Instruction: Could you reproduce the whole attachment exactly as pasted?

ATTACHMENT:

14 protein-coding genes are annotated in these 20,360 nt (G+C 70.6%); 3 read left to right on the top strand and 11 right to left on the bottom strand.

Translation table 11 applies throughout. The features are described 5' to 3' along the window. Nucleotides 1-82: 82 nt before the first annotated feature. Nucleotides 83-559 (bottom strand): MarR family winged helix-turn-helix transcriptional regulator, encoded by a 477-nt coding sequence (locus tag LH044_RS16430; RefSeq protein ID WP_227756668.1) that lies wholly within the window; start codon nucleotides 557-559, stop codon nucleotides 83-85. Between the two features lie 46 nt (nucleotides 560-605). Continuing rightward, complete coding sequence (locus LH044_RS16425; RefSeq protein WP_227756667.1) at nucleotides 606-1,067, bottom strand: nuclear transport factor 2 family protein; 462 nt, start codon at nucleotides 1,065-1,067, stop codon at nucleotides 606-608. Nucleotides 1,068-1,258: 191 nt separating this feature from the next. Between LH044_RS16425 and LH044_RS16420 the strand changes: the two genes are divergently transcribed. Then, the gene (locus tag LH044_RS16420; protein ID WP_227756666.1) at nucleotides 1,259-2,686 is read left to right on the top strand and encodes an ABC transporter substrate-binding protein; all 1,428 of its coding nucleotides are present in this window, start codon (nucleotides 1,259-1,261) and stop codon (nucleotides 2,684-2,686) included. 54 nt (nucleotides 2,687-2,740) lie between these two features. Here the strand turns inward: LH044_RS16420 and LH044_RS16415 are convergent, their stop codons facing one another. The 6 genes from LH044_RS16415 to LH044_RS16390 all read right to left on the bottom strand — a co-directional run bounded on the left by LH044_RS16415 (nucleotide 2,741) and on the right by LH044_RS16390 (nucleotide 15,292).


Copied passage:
14 protein-coding genes are annotated in these 20,360 nt (G+C 70.6%); 3 read left to right on the top strand and 11 right to left on the bottom strand.

Translation table 11 applies throughout. The features are described 5' to 3' along the window. Nucleotides 1-82: 82 nt before the first annotated feature. Nucleotides 83-559 (bottom strand): MarR family winged helix-turn-helix transcriptional regulator, encoded by a 477-nt coding sequence (locus tag LH044_RS16430; RefSeq protein ID WP_227756668.1) that lies wholly within the window; start codon nucleotides 557-559, stop codon nucleotides 83-85. Between the two features lie 46 nt (nucleotides 560-605). Continuing rightward, complete coding sequence (locus LH044_RS16425; RefSeq protein WP_227756667.1) at nucleotides 606-1,067, bottom strand: nuclear transport factor 2 family protein; 462 nt, start codon at nucleotides 1,065-1,067, stop codon at nucleotides 606-608. Nucleotides 1,068-1,258: 191 nt separating this feature from the next. Between LH044_RS16425 and LH044_RS16420 the strand changes: the two genes are divergently transcribed. Then, the gene (locus tag LH044_RS16420; protein ID WP_227756666.1) at nucleotides 1,259-2,686 is read left to right on the top strand and encodes an ABC transporter substrate-binding protein; all 1,428 of its coding nucleotides are present in this window, start codon (nucleotides 1,259-1,261) and stop codon (nucleotides 2,684-2,686) included. 54 nt (nucleotides 2,687-2,740) lie between these two features. Here the strand turns inward: LH044_RS16420 and LH044_RS16415 are convergent, their stop codons facing one another. The 6 genes from LH044_RS16415 to LH044_RS16390 all read right to left on the bottom strand — a co-directional run bounded on the left by LH044_RS16415 (nucleotide 2,741) and on the right by LH044_RS16390 (nucleotide 15,292).